Secret Talks With Ayatollah Khomeini

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Secret Talks With Ayatollah Khomeini

Newly declassified U.S. government documents shed light on some painful lessons from the Iranian Revolution in 1979—lessons that the recent nuclear deal shows we have forgotten.

The Islamic Revolution of 1979 remains one of the most dramatic events in modern times—when the rule of Shah Mohammed Reza Pahlavi was replaced by Ayatollah Ruhollah Khomeini. This transformed an ally of the United States into a volcano of anti-Americanism. It turned Iran into an Islamic Republic—one of the most radical, violent regimes in the modern world—the source of tremendous unrest and terrorism throughout the Middle East and beyond. The revolution produced a belligerent foe that’s now on the cusp of getting nuclear weapons.

A trove of newly declassified U.S. government documents sheds some valuable light on the machinations and the forces behind that revolution.

This history has particular relevance today and is especially chilling to read in light of the recently concluded nuclear negotiations with Iran. It teaches valuable, painfully learned lessons that America has since forgotten.

The Roots of Terrorism

Trumpet editor in chief Gerald Flurry has often pointed to Iran as “the head of the terrorist snake.” In the January 2008 Trumpet magazine, he wrote:

We must go back in history to see terrorism’s deadly roots and then deal with the cause of the problem. It’s not enough to destroy the branches of a vast network of world terrorism. We must pull up the terrorist tree by its roots. It’s the only way to win this war.When Shah Mohammed Reza Pahlavi led Iran, he was a strong ally of America. But our liberal press and politicians thought he was too undemocratic, so they helped to drive him from power. As he was falling, America gave him little or no support.Then, in 1979, Ayatollah Ruhollah Khomeini overthrew the shah. Khomeini established Iran as the world’s number one state sponsor of terrorism.

In that article, Mr. Flurry said it was only later, when that international network of terrorism intensified, that some observers began to see what a terrible mistake liberals had made in assisting the shah’s downfall.

The United States—specifically the administration of Jimmy Carter—has always insisted that it was firm in its support for the shah and his government. The story from Iran has always been that Khomeini courageously defied the United States, which he called “the Great Satan”—and that he conquered and vanquished Washington as it tried to keep the shah in power.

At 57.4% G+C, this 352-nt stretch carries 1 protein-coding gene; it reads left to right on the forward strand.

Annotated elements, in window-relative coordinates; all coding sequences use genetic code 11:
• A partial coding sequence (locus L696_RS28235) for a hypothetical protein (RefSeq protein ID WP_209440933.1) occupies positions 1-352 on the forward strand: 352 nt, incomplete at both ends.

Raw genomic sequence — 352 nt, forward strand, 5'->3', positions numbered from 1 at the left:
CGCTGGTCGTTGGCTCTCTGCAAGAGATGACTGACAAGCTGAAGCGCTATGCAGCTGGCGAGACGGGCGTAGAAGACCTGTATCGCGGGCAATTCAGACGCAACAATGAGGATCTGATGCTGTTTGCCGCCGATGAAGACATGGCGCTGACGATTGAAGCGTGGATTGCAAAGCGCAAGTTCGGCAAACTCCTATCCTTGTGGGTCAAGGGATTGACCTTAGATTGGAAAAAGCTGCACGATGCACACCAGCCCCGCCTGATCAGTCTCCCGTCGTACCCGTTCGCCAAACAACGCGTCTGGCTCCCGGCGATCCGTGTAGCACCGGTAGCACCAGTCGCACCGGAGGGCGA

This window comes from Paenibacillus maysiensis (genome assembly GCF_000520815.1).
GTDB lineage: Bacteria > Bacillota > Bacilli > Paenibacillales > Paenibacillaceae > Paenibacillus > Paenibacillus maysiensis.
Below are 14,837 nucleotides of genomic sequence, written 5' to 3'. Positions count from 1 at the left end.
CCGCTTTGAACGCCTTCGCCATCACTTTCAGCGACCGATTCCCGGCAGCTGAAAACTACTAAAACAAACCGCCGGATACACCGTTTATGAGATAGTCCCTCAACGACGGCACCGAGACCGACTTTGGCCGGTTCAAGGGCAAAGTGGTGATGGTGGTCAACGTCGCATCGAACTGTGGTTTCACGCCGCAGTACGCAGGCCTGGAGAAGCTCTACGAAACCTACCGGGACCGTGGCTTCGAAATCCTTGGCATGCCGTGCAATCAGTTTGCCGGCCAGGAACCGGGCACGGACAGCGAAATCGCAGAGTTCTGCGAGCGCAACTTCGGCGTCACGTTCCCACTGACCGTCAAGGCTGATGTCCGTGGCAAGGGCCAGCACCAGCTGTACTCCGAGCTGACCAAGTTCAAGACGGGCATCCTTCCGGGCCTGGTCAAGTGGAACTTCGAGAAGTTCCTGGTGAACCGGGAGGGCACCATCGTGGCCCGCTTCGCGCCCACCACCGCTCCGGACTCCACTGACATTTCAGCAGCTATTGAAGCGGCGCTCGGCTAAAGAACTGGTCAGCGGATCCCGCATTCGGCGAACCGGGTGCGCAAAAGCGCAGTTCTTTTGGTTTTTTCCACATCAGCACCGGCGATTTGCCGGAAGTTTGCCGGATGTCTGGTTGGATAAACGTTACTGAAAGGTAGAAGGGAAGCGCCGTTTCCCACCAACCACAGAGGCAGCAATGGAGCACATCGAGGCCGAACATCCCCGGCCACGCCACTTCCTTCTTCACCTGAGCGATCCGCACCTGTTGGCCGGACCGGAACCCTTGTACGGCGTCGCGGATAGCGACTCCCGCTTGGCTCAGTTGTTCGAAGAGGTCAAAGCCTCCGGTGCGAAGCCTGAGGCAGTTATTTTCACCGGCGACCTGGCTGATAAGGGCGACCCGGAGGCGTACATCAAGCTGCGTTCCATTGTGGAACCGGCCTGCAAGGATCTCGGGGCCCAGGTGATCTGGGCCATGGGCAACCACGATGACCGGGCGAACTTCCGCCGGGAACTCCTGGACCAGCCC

These newly declassified documents tell a much different story.

It’s true that the U.S. gave the shah “little or no support,” as Mr. Flurry wrote. In fact, as these documents reveal, the Carter administration was more hostile than it was merely negligent. Declassified diplomatic cables, policy memos and meeting records now show that the U.S. officials encouraged the shah to get out of Iran—while they were having secret discussions with Khomeini that helped usher him into power!

In report titled “Two Weeks in January: America’s Secret Engagement With Khomeini,” the bbc Persian Service wrote on June 3:

[T]he documents reveal that Khomeini was far more engaged with the U.S. than either government has ever admitted. Far from defying America, the ayatollah courted the Carter administration, sending quiet signals that he wanted a dialogue and then portraying a potential Islamic Republic as amenable to U.S. interests.

Khomeini fed U.S. officials a banquet of lies, and they ate it up!

Iran in Turmoil

Back in 1977, Iran was in disarray. There were frequent protests against the shah, and in the latter part of 1978, massive strikes and demonstrations were paralyzing Iran. The bbc report continued:

On Nov. 9, 1978, in a now-famous cable, “Thinking the Unthinkable,” the U.S. ambassador to Iran, William Sullivan, warned that the shah was doomed. He argued that Washington should get the shah and his top generals out of Iran, and then make a deal between junior commanders and Khomeini.

President Carter didn’t agree at the time, “but by early January [1979], the reluctant president concluded that the shah’s departure was necessary to calm the opposition.”

But “the situation became explosive after the shah’s new prime minister, Shapour Bakhtiar, deployed troops and tanks to close the airport, disrupting Khomeini’s planned return in late January,” wrote the bbc.

It seemed Iran was on the brink of a civil war: The elite Imperial Guard divisions were ready to fight to the death for their king [the shah]; the die-hard followers of the imam [Khomeini’s supporters] were ready for armed struggle and martyrdom.The White House feared an Iranian civil war that would have major implications for U.S. strategic interests. At stake were the lives of thousands of U.S. military advisers; the security of sophisticated American weapons systems in Iran, such as F-14 jets; a vital flow of oil; and the future of the most important institution of power in Iran, the military.It was less alarmed by the rise of Khomeini and the downfall of the shah [emphasis added throughout].

What a terrible miscalculation.

U.S. officials were strongly backing Prime Minister Bakhtiar in public—but these documents show that they didn’t have any real confidence in him and were exploring the possibility of his being ousted in a coup.

On Jan. 9, 1979, the deputy national security adviser, David Aaron, wrote this to his boss, Zbigniew Brzezinski, Carter’s national security adviser: “The best that can result, in my view, is a military coup against Bakhtiar and then a deal struck between the military and Khomeini that finally pushes the shah out of power.”

Just two days later, President Carter pressed the shah to “leave promptly.” That is worse than just giving him “little or no support”—the U.S. actively pushed for him to flee his country in order to create a power vacancy there.

The report said, “By then, a broad consensus had emerged within the U.S. national security bureaucracy that they could do business with the ayatollah and his inner circle after all.”